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Raw Food Hitting the Mainstream

USA Today has focused a lot of attention to the array of diets people try and, 99 times out of 100, fail miserably to maintain. Today's issue featured an interesting twist on a different diet, based entirely on preparation. The menu of In The Raw, a Woodstock, N.Y., restaurant, isn't a whole lot different from most eateries, with one major difference: Like its name, everything is served raw.

Some see In The Raw, an organic vegetarian deli and juice bar, as another outpost marking the mainstreaming of raw food diets.

So-called raw foodists can make vegetarians look like slackers. Devoted followers are vegans, meaning they eschew animal and dairy products. Just as importantly, they believe that heating food above the 110-115 degree range destroys enzymes in food and diminishes nutritional value. Healthy food is "living food," they say, organic, unprocessed and uncooked.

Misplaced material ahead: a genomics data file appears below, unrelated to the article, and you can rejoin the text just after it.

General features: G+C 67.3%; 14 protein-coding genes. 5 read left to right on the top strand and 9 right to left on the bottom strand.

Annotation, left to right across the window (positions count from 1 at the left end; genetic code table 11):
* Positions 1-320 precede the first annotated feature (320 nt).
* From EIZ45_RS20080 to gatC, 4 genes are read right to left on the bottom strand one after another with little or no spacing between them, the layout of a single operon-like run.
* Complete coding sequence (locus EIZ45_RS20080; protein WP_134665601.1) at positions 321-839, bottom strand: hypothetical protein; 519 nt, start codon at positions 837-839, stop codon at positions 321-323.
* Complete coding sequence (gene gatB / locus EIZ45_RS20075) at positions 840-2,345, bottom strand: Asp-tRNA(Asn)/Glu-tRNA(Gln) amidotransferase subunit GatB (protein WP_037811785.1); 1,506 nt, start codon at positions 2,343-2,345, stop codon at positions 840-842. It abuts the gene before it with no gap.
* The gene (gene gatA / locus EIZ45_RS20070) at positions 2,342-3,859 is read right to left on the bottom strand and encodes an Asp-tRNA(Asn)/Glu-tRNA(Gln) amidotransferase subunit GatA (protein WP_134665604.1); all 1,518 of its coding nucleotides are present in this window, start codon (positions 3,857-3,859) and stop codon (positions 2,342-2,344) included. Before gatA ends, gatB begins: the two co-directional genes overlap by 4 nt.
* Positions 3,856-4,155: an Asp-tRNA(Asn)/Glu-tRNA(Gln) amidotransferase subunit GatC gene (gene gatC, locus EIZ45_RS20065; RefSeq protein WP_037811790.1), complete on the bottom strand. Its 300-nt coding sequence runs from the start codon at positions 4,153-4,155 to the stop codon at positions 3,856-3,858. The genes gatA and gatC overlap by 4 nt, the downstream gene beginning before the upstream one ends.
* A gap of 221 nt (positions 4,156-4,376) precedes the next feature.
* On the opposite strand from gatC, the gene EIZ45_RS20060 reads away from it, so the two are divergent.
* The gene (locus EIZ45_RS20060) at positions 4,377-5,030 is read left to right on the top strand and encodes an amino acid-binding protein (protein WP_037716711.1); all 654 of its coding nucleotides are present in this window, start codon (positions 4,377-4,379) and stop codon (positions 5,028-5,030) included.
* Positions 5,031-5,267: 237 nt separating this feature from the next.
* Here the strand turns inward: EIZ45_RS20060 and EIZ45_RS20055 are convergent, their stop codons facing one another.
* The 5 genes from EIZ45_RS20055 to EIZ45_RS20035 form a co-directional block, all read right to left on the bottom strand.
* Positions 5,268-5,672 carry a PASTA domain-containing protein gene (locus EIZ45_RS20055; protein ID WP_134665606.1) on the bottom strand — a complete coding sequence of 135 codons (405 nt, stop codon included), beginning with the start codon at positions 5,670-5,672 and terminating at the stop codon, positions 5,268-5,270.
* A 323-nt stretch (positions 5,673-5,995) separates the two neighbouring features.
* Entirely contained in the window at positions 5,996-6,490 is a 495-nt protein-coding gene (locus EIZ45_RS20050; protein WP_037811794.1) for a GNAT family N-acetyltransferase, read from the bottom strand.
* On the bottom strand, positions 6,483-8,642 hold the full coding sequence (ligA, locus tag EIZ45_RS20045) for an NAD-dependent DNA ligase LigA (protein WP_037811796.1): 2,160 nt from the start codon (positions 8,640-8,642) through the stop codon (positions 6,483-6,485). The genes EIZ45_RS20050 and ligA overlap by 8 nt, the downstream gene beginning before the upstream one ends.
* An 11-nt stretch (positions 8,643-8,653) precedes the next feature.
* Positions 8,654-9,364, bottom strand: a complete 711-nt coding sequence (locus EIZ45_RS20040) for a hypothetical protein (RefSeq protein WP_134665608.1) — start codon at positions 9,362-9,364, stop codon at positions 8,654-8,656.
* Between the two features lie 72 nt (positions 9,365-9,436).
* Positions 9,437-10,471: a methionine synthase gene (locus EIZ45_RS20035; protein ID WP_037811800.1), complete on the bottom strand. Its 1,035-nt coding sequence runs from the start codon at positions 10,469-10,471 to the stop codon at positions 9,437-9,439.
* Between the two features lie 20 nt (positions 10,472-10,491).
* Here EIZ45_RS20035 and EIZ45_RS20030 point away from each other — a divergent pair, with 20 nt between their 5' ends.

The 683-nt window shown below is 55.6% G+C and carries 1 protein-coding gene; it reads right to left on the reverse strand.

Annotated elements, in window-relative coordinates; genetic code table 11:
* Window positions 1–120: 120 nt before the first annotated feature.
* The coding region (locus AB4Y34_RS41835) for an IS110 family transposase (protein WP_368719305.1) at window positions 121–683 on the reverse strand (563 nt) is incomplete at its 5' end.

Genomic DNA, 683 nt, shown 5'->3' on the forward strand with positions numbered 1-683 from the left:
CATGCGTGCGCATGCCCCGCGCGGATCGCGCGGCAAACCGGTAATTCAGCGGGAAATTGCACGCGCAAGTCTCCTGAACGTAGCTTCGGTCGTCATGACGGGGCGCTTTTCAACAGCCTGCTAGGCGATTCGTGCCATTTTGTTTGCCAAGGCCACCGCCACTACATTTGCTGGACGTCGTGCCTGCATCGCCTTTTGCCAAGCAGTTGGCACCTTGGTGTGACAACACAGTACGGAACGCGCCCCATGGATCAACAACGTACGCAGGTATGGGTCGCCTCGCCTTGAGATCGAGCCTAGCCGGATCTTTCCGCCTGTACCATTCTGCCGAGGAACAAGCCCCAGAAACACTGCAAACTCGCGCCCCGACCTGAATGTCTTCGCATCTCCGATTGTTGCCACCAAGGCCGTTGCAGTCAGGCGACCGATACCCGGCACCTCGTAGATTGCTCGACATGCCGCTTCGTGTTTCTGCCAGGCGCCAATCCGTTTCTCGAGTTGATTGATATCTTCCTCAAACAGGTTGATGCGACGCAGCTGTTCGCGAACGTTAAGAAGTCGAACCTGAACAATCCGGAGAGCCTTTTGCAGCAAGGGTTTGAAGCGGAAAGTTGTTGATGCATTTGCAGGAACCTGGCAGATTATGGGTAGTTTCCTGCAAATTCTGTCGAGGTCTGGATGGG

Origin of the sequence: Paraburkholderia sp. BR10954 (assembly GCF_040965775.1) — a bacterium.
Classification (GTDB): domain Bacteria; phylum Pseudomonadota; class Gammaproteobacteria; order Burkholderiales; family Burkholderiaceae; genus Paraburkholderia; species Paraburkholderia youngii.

Eating raw food is nothing new. In fact, it's basically humanity's oldest cuisine. But interest in raw food diets has been sprouting recently beyond the usual fad cradles like Manhattan and southern California.

Much of this article deals with eating raw food in relation to being a vegan, and, if you've read this Web site regularly at all, you know I believe in the high nutritional value of raw eggs and raw milk.

Nevertheless, I am strongly opposed to the absolute exclusion of all animal foods and believe we all need some. The only issue is how much and that can be easily determined by figuring out your nutritional type. Take our free test so you can start eating and feeling better today.

USA Today August 30, 2004

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